Even ships equipped with jump engines often use jumpgates in order to save energy, and are often required to do so as a matter of book-keeping to log their travels. They use the network beacons to plot their course through charted space, then use a nearby gate as a basis point for journeying out of the network. Only larger, self-sufficient ships - such as the Earthforce Explorer class ship - tend to do this, as well as other military ships in the course of maneuvers. It is also possible to enlarge the size of a jump point simply by moving the struts further apart, though it's not known what the upper limit of this capability is as it most likely requires an increasing amount of energy the larger the vortex becomes.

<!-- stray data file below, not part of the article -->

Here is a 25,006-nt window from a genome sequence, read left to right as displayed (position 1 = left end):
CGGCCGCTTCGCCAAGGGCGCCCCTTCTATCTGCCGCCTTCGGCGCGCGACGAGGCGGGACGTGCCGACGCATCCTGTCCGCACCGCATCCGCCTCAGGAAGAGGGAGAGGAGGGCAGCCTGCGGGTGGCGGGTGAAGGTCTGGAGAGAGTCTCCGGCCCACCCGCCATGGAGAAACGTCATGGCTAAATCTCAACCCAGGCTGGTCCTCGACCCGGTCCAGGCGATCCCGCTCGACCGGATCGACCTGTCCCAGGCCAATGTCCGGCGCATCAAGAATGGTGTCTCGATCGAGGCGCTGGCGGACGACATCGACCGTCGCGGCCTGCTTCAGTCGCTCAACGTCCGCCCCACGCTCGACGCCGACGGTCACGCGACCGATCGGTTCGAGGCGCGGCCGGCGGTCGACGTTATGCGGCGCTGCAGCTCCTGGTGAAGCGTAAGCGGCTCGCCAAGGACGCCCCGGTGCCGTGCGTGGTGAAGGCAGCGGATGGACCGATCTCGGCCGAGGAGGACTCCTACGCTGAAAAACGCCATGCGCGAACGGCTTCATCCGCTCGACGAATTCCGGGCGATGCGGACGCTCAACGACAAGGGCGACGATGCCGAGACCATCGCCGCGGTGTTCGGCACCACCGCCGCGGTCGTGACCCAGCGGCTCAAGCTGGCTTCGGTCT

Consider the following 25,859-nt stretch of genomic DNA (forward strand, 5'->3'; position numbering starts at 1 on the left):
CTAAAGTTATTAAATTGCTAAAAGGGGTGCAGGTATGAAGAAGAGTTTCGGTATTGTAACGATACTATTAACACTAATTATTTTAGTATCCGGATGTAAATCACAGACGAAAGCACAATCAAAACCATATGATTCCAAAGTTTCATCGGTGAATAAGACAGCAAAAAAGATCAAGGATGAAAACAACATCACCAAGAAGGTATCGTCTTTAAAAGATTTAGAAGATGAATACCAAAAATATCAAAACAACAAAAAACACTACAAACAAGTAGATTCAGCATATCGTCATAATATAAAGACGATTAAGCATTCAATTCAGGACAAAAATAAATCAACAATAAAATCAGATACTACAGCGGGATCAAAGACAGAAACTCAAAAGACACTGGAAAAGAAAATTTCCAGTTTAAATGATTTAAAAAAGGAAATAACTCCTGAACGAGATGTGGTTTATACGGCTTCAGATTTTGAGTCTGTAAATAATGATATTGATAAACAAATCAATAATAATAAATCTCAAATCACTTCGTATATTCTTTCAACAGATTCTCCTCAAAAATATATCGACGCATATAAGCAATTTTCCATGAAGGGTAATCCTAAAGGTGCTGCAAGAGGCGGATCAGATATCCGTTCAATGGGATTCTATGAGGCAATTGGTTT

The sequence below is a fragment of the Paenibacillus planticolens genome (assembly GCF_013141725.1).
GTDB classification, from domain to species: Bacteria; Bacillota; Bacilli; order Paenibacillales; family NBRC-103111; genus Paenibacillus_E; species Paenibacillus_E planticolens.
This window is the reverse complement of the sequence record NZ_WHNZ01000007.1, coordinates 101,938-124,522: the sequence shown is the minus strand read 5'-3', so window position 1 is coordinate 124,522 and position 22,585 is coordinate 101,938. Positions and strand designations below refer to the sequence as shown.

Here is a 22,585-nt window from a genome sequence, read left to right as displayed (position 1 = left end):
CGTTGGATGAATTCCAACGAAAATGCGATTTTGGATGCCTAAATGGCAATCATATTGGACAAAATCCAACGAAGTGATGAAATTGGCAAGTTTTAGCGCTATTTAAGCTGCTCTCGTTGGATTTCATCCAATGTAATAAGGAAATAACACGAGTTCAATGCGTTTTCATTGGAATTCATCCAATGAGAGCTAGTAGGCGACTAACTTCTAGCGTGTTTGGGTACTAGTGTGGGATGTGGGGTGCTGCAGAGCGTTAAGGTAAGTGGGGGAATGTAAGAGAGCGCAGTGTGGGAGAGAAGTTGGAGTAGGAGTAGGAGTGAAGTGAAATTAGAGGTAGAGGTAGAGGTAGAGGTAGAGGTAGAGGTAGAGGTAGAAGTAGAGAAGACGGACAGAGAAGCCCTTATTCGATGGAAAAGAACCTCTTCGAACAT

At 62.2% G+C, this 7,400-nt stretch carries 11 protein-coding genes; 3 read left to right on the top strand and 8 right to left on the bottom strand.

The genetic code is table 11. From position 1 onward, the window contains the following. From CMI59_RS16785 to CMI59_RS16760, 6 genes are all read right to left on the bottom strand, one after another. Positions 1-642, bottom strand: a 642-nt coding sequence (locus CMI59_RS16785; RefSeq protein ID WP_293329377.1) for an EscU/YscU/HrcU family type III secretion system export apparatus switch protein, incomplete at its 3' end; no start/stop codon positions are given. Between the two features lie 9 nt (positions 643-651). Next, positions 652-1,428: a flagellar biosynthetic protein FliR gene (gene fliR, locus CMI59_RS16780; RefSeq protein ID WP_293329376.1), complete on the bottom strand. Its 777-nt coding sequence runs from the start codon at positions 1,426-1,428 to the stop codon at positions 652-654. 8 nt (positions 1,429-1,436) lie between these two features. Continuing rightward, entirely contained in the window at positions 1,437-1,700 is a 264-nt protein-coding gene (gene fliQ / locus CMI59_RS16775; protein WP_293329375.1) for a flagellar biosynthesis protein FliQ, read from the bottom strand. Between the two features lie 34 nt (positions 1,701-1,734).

The destruction of jumpgates in interstellar combat is considered a very grievous violation of the accepted rules of civilized warfare, as it jeopardizes the entire beacon system and is ultimately self-defeating as all races use and need the jumpgate network. Whoever may win or lose a conflict, the network must go on. 
Although destroying jumpgates is generally frowned upon during a war, it is common practice in wartime for belligerent powers to program their jump gates to deny access to certain frequencies, thus preventing an enemy from using friendly gates and forcing them to open their own jump points. This was done by Earth during the Minbari War, though given the degree of Minbari technical superiority, it offered little in the way of a tactical advantage.